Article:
• Muay Thai (Thai Kick Boxing) - Striking with fists, elbows, knees and legs - Standing up Grappling (called clinching) - An awesome all-round martial art known as the science of 8 limbs. Probably the most effective system for self defence as it is designed to do the most damage to your opponent with a variety of simple but effective strikes. Has the best shorts :)
  • Brazilian Jiu-Jitsu - Grappling - Ground based - A martial art primarily for fighting when on the ground (after taking your opponent to the ground or being taken down yourself). It is highly technical and takes a long to time to get decent at but can save your life in a self defence situation. Most Mixed Martial Arts fighters train in Brazilian Jiu-Jitsu alongside some form of striking style.
Finding somewhere to train

Sometimes it can be hard to find a good gym to train in that is welcoming. Avoid anything that is super macho and look for places that do mixed gender classes. Recommendations from people you know are best. Don't be afraid to sign up for some beginner classes at various gyms until you find something that suits you. Many gyms have ridiculously cheap beginner sessions as they hope that anyone who enjoys their space will sign up for full price membership in the long term.

Alternatively, if you know some friends who have some training, you could set up your own sessions. In the UK, there is a network of “red gyms” which are anti-fascist community gyms that aim to create an accessible and non-macho environment for leftists to learn martial arts and stay fit.

Healthy Diet

A healthy diet is a diet that helps to maintain or improve overall health. A healthy diet provides the body with essential nutrition: fluid, macronutrients, micronutrients, and adequate calories. A healthy diet contains mostly fruits, vegetables, and whole grains, and includes little to no processed food and sweetened beverages. The requirements for a healthy diet can be met from a variety of plant-based and animal-based foods, although a non-animal source of vitamin B12 is needed for those following a vegan diet.

Vegetables and Fruit (1/2)

A diet rich in vegetables and fruits can lower blood pressure, reduce the risk of heart disease and stroke, prevent some types of cancer, lower risk of eye and digestive problems, and have a positive effect upon blood sugar, which can help keep appetite in check. Variety and color are key to a healthy diet. On most days, try to get at least one serving from each of the following categories: dark green leafy vegetables; yellow or orange fruits and vegetables; red fruits and vegetables; legumes (beans) and peas; and citrus fruits.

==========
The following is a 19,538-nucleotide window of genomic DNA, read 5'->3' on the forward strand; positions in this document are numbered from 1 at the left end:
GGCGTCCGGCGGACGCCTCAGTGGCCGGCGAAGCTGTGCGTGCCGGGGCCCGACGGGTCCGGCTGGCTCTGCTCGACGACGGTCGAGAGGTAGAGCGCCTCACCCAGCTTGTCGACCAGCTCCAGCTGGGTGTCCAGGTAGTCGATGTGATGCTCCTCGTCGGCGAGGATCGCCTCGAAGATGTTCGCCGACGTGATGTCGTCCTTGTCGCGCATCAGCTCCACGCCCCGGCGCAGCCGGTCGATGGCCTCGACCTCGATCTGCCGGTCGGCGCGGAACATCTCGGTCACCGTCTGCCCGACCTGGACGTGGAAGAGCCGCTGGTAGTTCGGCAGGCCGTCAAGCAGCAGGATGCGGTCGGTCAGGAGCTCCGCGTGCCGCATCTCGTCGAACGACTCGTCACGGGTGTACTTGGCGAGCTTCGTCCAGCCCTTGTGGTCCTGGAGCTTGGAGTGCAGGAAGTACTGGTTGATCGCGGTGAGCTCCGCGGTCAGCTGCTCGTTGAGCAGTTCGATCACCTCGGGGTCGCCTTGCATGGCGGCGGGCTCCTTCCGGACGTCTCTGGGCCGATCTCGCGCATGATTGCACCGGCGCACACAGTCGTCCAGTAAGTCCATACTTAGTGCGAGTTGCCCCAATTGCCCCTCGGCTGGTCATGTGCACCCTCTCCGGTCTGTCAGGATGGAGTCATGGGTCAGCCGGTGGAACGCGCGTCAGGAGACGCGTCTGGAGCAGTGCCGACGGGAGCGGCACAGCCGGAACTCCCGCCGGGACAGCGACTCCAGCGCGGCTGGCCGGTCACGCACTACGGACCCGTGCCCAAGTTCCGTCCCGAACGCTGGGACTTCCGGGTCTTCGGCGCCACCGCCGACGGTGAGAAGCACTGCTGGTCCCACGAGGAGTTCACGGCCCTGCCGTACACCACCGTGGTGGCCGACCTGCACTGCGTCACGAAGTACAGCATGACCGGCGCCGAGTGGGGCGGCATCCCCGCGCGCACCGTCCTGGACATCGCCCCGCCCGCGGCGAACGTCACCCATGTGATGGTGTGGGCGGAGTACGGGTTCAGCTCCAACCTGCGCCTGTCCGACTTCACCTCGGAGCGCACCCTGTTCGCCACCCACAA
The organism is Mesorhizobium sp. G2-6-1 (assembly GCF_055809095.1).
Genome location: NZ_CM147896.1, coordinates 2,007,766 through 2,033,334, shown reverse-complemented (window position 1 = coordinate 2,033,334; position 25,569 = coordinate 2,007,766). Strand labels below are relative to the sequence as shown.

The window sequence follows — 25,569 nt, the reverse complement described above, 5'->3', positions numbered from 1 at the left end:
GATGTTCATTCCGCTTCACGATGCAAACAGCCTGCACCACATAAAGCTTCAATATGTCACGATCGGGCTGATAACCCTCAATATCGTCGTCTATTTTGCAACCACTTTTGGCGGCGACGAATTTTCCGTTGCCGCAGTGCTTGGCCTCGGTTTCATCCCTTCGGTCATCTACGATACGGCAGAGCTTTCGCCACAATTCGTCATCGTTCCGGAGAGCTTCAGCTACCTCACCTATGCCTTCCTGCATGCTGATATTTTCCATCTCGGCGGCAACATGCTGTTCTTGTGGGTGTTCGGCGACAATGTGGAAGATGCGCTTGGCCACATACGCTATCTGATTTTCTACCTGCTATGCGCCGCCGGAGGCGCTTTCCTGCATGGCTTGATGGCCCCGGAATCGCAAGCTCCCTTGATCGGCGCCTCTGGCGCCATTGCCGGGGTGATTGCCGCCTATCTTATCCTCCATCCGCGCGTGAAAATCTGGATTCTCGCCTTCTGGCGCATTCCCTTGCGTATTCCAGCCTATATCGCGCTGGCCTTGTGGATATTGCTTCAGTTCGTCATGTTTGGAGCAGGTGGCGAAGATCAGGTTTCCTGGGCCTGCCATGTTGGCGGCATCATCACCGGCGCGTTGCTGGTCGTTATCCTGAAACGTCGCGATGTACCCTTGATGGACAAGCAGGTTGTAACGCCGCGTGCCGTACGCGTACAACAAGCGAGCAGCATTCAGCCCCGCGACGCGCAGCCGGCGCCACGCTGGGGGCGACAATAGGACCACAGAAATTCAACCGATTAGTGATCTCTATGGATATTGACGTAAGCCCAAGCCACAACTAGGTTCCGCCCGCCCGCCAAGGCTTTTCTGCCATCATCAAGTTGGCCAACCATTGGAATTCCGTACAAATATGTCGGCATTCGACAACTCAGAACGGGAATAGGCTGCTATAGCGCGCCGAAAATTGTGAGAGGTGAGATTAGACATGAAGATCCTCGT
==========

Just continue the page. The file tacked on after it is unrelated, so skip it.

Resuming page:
• Keep fruit where you can see it - Place several ready-to-eat washed whole fruits in a bowl or store chopped colorful fruits in a glass bowl in the refrigerator to tempt a sweet tooth.
  • Choose a whole fruit, instead of juice - An orange has two times as much fiber and half as much sugar as a 12-ounce glass of orange juice.

Carbohydrates (1/4)

The amount of carbohydrate in the diet – high or low – is less important than the type of carbohydrate in the diet. For example, healthy, whole grains such as whole wheat bread, rye, barley and quinoa are better choices than highly refined white bread or French fries.

  • Start the day with whole grains - Try porridge or a cold cereal that lists a whole grain first on the ingredient list and is low in sugar. Choose a cereal that has at least 4 grams of fiber and less than 8 grams of sugar per serving.
  • Use whole grain breads for lunch or snacks - Look for bread that lists as the first ingredient whole wheat, whole rye, or some other whole grain.
  • Look beyond bread - Whole wheat bread is often made with finely ground flour, and bread products are often high in sodium. Instead of bread, try a whole grain in salad form such as brown rice or quinoa.

Protein (1/4)

Because protein is found in an abundance of foods, many people can easily meet this goal. However, not all protein “packages” are created equal. Because foods contain a lot more than protein, it’s important to pay attention to what else is coming with it. Choose fish, poultry, beans, and nuts; limit red meat and cheese; avoid bacon, cold cuts, and other processed meats.

  • Get your protein from plants - Eating legumes, nuts, seeds, whole grains, and other plant-based sources of protein is a win for your health and the health of the planet. Make sure that you mix up your sources so no “essential” components of protein are missing.
  • Upgrade your sources of animal protein - Poultry, seafood and eggs are your best bet. Eat dairy in moderation (once per day), eat red meats in limited amounts and avoid processed meats.
self-care/approaches.txt · Last modified: 2019/02/15 10:51 by greenandblack